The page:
The Californian mother accused of torturing 13 siblings was seen smiling in court as a judge banned her and her husband from seeing their children.

Louise Turpin is accused along with David Turpin of keeping their malnourished children, aged between two and 29, chained to their beds for months at a time at their home in Perris.

Appearing at a court in Riverside County, a judge has now barred the couple from seeing their children until 2021 while the investigation into the alleged abuse and torture continues.

Riverside County district judge Emma Smith told the Turpins: "You must not harass, strike, threaten, assault, follow, stalk, molest, destroy or damage property of or disturb the peace of, keep under surveillance or block the entrance of the people listed in the [protective] order.

"You must not try to get their addresses or locations and must have no electronic, telephone or written communication. You must not contact them except through your lawyer. You can't use a third party other than your lawyer, including an investigator."

Dave Macher, representing David Turpin, welcomed the move as it "protects everyone involved, including my client".

He added: "I don't want to expose him to accusations that he harassed, tampered with or attempted to persuade a witness not to testify or to get them to change their testimony. We want to avoid that."

During the brief hearing, Louise Turpin could be seen smiling at her husband while talking to their lawyers.

Louise Turpin
Louise Turpin reacts in court where she and husband David appeared with their lawyers in Riverside, California, Getty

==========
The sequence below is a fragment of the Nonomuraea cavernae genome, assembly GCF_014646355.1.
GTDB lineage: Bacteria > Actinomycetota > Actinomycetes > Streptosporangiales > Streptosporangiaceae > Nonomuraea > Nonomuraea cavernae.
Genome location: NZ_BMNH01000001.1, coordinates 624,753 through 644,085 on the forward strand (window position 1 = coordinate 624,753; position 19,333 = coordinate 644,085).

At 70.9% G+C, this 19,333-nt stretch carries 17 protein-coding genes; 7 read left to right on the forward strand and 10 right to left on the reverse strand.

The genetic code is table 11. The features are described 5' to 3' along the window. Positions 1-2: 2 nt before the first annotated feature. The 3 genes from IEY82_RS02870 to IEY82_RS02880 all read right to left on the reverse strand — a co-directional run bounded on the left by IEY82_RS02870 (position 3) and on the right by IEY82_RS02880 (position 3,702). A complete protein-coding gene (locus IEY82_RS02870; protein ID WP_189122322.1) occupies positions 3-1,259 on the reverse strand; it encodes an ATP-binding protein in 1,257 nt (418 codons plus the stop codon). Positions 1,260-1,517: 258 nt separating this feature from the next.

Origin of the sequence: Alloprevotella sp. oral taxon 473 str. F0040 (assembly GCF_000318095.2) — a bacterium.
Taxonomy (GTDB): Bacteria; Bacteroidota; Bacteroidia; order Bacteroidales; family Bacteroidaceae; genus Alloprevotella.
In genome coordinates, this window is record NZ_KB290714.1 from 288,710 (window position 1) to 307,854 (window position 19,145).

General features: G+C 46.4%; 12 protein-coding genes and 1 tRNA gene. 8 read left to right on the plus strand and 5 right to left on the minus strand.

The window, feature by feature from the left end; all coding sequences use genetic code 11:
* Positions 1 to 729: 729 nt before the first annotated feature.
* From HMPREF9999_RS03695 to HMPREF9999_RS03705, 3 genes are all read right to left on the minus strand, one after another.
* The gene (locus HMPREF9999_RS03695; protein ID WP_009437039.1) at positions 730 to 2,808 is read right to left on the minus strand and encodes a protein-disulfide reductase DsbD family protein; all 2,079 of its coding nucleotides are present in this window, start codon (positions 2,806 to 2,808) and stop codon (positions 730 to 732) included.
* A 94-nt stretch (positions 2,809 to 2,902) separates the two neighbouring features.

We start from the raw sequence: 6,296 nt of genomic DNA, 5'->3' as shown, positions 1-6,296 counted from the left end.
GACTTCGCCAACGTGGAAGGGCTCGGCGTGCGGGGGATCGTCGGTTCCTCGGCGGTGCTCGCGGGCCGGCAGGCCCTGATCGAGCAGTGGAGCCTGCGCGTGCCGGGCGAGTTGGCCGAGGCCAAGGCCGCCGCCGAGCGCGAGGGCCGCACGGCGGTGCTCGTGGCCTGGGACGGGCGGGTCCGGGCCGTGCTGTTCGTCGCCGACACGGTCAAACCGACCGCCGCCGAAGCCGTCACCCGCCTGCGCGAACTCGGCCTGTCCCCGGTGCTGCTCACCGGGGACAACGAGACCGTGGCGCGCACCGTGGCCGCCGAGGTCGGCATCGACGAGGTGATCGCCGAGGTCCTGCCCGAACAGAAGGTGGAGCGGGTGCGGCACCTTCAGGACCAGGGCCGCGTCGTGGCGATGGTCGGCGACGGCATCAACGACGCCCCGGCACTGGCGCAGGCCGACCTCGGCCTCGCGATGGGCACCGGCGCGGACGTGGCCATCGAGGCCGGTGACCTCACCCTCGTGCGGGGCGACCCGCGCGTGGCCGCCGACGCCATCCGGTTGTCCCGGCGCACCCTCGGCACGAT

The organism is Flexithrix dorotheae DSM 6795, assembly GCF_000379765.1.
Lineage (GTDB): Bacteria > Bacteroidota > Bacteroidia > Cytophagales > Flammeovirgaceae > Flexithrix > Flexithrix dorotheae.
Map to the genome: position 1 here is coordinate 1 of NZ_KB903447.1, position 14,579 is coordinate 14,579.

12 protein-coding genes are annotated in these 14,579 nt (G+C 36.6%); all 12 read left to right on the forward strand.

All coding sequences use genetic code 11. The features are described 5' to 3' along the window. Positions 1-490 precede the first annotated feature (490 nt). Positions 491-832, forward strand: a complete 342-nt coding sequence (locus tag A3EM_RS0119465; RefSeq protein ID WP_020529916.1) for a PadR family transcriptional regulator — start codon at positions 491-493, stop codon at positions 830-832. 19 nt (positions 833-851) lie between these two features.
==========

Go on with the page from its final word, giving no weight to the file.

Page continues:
The pair face 94 years in jail after being charged with 12 counts of torture, 12 of false imprisonment, six of child abuse and six of abuse of a dependant adult. The couple deny all the charges against them.

Their children were found inside the "squalid" house shackled to their beds with padlocks after a 17-year-old girl escaped and alerted the authorities.

Further details surrounding the alleged abuse have since emerged, including how the parents would starve then torment their children with food, as well as forbidding them from showering more than once a year.

Riverside County District Attorney Mike Hestrin said the children remain in hospital after being rescued from the home and will give their side of story when ready.

Speaking to the Associated Press, Hestrin added: "Victims in these kinds of cases, they tell their story, but they tell it slowly. They tell it at their own pace. It will come out when it comes out."

Both parents remain in custody.

turpin family
The pair are accused 12 counts of torture, 12 of false imprisonment, six of child abuse and six of abuse of a dependent adult Getty